OTHER TITLES: The didgeridoo is beginning to be used in many contexts today: Check out our World Music and New Age sections: For example Brent Lewis, Gabrielle Roth, Feet in the Soil.

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selected from Djembe, magazine for cross culture and world music:

(You can also see them on Djembe's home page)


Australia's native wind instrument, the didgeridoo, is heard more and more often in the background on many popular recordings these days, and more prominently on some world music mixes (as mentioned above under OTHER TITLES). New world music releases giving a central place to the didg are still seldom, but happily becoming more of an everyday event.

In general I would say that they have a surprisingly high level of musical quality. Perhaps the instrument is so basically simple, but also basically sensual, that there's not much room for bad vibes? Here are 3 recently available albums:

'Nomad' was on Billboard's world music charts last Autumn, and deservingly from this reviewers point of view. The sound of the album is immediate and striking.

Nomad reaches into traditions where the musical culture is not so much a matter of control, but perhaps more of losing control. On this record the shamanistic, trance-inducing energy of Aboriginal, Native American and African music and sounds are joined together, in a crossover that suddenly seems perfectly natural. Though perhaps also pretty much out of this world to a "civilised" European mind.

Nomad is in fact a classically trained musician, who "wandered into the Australian bush to find the music of nature". Here he plays didgeridoo, "instrumentation" (sic!) and chants. He's on his own on three of nine tracks.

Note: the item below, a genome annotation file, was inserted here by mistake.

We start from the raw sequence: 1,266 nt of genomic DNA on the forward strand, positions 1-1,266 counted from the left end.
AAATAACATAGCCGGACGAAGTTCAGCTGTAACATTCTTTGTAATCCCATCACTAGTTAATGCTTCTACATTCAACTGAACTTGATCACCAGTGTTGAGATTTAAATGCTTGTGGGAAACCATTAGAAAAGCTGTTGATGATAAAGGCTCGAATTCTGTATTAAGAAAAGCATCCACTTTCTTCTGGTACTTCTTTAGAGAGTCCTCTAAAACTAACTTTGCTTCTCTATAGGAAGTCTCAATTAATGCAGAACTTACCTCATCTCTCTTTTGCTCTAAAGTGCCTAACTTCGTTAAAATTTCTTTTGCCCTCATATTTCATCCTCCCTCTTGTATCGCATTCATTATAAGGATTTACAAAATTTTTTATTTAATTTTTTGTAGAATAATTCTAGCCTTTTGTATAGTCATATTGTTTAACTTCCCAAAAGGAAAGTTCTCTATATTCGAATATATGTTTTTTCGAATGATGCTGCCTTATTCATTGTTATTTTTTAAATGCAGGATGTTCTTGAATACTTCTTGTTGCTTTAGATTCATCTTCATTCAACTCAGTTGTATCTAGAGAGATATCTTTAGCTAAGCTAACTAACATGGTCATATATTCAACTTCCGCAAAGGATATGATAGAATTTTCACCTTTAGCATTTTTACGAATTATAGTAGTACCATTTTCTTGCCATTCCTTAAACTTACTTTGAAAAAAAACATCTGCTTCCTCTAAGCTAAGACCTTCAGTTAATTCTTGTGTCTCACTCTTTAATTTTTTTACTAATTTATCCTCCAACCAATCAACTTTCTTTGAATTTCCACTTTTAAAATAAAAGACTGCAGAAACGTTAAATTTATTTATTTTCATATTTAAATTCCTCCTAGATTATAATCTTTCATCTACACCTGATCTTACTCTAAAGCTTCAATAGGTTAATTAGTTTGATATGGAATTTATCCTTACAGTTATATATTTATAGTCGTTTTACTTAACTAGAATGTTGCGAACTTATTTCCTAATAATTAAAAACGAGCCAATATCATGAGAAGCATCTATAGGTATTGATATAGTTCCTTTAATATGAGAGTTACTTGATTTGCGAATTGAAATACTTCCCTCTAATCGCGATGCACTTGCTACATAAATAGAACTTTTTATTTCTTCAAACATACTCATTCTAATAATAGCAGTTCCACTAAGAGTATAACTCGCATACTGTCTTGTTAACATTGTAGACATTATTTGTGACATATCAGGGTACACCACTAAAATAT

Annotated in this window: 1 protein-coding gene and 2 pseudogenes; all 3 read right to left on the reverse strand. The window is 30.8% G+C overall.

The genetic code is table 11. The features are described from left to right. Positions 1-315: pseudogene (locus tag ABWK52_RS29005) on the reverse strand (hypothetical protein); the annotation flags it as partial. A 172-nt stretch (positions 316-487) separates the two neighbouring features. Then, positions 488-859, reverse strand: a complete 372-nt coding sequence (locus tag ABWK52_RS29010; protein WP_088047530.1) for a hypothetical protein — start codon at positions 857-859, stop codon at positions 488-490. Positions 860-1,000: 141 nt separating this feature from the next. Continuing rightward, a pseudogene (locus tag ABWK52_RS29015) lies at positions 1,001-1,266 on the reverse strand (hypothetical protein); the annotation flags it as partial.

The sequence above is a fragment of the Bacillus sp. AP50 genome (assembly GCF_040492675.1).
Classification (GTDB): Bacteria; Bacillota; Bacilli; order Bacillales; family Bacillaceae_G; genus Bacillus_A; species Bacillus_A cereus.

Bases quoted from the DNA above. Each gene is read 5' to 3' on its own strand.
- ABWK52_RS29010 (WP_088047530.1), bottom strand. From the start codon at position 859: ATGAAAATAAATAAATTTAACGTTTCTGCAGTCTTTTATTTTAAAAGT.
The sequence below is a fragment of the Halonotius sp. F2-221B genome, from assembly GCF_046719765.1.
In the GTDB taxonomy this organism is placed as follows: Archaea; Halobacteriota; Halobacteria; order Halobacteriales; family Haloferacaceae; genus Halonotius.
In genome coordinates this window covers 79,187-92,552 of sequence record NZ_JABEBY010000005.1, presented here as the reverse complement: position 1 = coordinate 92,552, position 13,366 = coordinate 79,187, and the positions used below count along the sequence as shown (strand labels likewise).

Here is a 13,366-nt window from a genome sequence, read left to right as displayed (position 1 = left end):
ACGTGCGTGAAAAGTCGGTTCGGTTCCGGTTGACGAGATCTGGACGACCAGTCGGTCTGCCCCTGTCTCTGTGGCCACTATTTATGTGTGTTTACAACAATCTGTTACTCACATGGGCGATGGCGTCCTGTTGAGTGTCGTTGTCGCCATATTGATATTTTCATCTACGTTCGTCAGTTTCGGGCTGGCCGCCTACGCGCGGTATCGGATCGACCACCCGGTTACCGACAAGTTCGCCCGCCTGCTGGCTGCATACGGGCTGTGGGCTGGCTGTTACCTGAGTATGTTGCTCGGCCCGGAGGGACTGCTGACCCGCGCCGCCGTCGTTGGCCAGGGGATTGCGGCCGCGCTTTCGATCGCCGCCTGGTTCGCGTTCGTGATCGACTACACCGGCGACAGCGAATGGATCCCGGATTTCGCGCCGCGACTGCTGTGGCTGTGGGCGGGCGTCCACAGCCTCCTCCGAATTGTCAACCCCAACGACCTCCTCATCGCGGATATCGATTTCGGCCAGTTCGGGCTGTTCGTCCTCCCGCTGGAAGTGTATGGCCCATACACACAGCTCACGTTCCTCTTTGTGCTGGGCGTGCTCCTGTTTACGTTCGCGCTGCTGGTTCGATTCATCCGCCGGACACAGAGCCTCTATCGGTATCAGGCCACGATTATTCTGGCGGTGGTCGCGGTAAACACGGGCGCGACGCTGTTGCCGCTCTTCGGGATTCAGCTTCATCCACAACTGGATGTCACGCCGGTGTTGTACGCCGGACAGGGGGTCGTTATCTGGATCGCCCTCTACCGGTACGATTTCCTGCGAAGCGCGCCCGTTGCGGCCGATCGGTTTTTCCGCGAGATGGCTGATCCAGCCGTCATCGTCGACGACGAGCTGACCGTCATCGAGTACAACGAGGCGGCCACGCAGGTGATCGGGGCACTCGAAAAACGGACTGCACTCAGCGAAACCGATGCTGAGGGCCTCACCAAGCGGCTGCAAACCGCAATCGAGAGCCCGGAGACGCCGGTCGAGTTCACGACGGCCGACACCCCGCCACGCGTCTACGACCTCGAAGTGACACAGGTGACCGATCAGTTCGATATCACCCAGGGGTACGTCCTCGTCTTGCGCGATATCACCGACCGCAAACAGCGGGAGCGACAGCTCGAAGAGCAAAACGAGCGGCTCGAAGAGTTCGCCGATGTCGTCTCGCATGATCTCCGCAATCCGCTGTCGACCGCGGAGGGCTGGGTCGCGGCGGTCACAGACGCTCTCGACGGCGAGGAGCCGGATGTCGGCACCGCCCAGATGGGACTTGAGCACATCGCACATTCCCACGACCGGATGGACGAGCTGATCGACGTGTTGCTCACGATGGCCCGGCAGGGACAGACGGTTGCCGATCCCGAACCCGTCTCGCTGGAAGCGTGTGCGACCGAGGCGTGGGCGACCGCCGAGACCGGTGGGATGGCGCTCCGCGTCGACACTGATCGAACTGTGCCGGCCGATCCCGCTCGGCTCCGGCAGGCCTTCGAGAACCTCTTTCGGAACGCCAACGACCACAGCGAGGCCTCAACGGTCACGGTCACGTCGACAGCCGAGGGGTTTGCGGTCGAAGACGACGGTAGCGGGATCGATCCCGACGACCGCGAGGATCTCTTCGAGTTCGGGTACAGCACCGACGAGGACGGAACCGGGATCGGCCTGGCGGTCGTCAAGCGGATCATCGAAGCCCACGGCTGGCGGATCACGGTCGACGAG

On the others he's accompanied by different combinations of three other musicians: Robert Mirabal, a Taos Pueblan who plays flute and also sings. Mor Thiam from Senegal, who plays drums and chants. And apparently (no information about him) there's another "city boy" on the record, Jason Baker on guitar, "instrumentation" and vocals.

The didgeridoo has a way of creating rhythm that's connected to the breath, to the natural breathing function. On this album the rhythms are often heavy and persistent, the chanting wild, and the total result is like being transported into some uncharted world jungle and being suddenly surrounded by dancing, chanting savages, who may or may not be able to prevent you from ever returning as the same person, to the straight world you came from. My advice: if you're not against them, get into your Bermuda shorts and join them!

Jack Donen

DrDidg on 'Out of the Woods' is closer to home, a funky, folk-rock didgeridoo corroboree (get-together). Graham Wiggins, leader and didgeridoo master was, together with Martin Cradick in 1988, a founding member of Outback, one of the first groups to bring the instrument to the attention of the Western world.